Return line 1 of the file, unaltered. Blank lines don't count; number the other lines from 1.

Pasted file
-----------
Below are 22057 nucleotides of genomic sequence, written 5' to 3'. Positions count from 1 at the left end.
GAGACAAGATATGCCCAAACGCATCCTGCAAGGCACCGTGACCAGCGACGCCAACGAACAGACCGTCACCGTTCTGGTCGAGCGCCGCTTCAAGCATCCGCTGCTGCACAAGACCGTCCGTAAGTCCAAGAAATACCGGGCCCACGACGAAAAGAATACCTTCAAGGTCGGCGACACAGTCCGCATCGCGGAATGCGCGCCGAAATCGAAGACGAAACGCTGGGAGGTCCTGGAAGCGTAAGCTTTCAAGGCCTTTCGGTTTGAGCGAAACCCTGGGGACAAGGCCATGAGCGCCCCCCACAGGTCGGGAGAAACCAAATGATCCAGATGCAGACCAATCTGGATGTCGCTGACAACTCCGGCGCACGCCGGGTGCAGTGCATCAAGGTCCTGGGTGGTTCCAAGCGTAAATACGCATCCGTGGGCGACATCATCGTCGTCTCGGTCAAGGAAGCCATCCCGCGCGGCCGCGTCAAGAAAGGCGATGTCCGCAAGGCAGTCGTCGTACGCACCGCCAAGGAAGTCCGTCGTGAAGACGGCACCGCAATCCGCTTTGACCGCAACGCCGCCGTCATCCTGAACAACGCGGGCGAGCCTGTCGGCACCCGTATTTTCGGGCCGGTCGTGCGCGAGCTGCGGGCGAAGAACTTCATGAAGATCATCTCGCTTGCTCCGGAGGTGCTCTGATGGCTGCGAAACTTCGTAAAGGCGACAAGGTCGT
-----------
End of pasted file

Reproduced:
Below are 22057 nucleotides of genomic sequence, written 5' to 3'. Positions count from 1 at the left end.